'The only thing worse than being talked about is not being talked about," Oscar Wilde once said, and that is the problem the John McCain campaign is now grappling with.
Over the past few days, Mitt Romney has been attacking Rudy Giuliani (and vice versa), and Fred Thompson has been attacking Mike Huckabee (and vice versa), but who has been attacking McCain?
In politics, you don't draw attacks for only two reasons: You are a saint or you are irrelevant.
According to the Real Clear Politics Poll Averages, McCain is in fourth place nationally, fifth place in Iowa, third place in New Hampshire and fourth place in South Carolina. So he could use some buzz, even if it's in the form of an attack.
McCain now has an ad running in which he says, "Since I have been in Washington, I've made a lot of people angry."
I think he wishes that people were even angrier with him these days. And talking about him.
The McCain campaign hosted a luncheon Monday for about a dozen reporters in McCain's vast, underpopulated headquarters in Arlington, Va. (It is the entire top floor of an office building, and the campaign, after drastically cutting back on spending, is seeking to lease out half of it.)
McCain began by talking about Iraq. He had spent Thanksgiving there, meeting with U.S. Army Gen. David Petraeus, Iraqi Prime Minister Nouri al-Maliki and others.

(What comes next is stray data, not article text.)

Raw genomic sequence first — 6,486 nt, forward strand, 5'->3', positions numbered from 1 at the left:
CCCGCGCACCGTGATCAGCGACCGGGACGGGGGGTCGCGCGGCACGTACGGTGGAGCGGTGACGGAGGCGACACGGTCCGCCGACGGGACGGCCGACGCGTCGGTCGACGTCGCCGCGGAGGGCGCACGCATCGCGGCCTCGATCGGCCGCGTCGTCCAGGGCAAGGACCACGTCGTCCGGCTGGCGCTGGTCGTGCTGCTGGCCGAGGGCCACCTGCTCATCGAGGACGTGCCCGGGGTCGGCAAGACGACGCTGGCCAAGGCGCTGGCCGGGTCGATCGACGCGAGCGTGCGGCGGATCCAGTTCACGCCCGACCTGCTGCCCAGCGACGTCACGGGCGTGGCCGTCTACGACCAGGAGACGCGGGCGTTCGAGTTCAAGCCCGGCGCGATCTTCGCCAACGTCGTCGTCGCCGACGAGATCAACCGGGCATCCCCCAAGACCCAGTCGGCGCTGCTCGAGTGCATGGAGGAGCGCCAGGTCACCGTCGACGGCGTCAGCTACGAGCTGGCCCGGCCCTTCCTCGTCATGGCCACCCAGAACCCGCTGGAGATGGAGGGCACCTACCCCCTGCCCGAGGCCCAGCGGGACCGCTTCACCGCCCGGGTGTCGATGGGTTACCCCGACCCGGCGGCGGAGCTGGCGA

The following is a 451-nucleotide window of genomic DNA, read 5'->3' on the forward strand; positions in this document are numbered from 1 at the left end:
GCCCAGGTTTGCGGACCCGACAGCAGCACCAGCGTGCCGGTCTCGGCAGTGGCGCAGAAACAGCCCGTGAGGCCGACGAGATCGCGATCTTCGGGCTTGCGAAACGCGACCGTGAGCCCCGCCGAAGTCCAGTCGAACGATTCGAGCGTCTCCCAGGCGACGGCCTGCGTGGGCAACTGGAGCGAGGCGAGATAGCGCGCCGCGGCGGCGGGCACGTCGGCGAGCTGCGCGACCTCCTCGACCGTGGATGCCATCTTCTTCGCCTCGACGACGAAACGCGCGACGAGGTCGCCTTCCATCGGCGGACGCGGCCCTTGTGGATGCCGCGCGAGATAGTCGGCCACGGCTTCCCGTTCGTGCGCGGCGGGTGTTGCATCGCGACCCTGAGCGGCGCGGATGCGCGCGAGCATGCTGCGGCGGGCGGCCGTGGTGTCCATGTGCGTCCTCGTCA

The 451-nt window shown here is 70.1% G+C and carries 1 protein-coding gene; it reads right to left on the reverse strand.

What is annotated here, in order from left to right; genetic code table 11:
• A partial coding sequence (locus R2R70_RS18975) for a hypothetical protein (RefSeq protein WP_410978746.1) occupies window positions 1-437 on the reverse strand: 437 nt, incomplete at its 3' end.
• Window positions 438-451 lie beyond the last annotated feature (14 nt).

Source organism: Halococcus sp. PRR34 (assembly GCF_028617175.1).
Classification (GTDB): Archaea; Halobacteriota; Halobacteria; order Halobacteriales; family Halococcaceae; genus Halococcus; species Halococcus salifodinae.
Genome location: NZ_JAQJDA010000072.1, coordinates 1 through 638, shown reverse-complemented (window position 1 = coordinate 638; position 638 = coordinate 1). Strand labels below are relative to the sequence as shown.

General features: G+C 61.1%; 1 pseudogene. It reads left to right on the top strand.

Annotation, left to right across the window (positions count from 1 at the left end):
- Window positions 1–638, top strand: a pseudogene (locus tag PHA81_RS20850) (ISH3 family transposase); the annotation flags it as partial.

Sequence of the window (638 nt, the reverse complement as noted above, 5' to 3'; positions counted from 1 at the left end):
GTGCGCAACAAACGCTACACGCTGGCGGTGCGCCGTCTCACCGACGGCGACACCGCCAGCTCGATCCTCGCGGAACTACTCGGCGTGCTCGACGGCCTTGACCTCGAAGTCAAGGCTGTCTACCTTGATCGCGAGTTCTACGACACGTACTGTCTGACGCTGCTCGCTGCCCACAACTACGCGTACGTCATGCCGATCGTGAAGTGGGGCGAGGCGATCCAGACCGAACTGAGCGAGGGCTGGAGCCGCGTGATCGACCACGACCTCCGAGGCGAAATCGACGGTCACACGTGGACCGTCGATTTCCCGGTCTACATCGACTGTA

McCain said that Petraeus was "upbeat but cautious" and that Petraeus thinks there might be a "bit of an uptick in violence" in Iraq because Al Qaeda is being "driven out."
McCain said that suicide bombers are "hard to stop," there is "still an enormous amount of corruption" plaguing the country and the al-Maliki government was bloated with "41 ministers."
"Whoever designed that government ought to be shot," McCain said in a flash of the old, irreverent McCain. (A reporter then suggested that somebody might have been.)
"I have extremely guarded optimism that maybe this government, in a halting, faltering way, will move forward," McCain said.
He said that the overall assessment he got from those on the ground in Iraq was "guardedly optimistic."
"I did not detect a sense of euphoria," McCain said. "It is kind of like a window of opportunity. So we will see, we will see."
McCain made no mention of the fact that, along with worrying about Iraq, he was also running for president of the United States, and so I asked him if an improving situation in Iraq would improve his chances here.
"I worry about a lot of things," he said, "but that is not one of them."
He did point out, however, how he had been right about supporting a troop surge in Iraq while others had been wrong.
"John Edwards used to call it the 'McCain strategy' and the 'McCain surge,'" McCain said. "He doesn't anymore. I wish he would."
McCain pointed to his own experience in world affairs and said that Rudy Giuliani "has never been to Iraq" and was "fired, removed or resigned" from the Iraq Study Group after missing its first three meetings.
Asked about the race for the Republican nomination, McCain said he still has "a great deal of work to do in Iowa," that he "must do very well in New Hampshire" and that his support earlier this year for comprehensive immigration reform "still hurts us in South Carolina."
New Hampshire, which McCain won overwhelmingly in 2000, is his best hope, and a recent
CNN/WMUR poll there showed him climbing ahead of Giuliani and into second place behind Romney.
McCain said he respected and liked Giuliani, Thompson and Huckabee.
When asked if he also respected Romney, McCain pointedly replied: "I have never known him."
So maybe Romney will at least do him the courtesy of attacking him.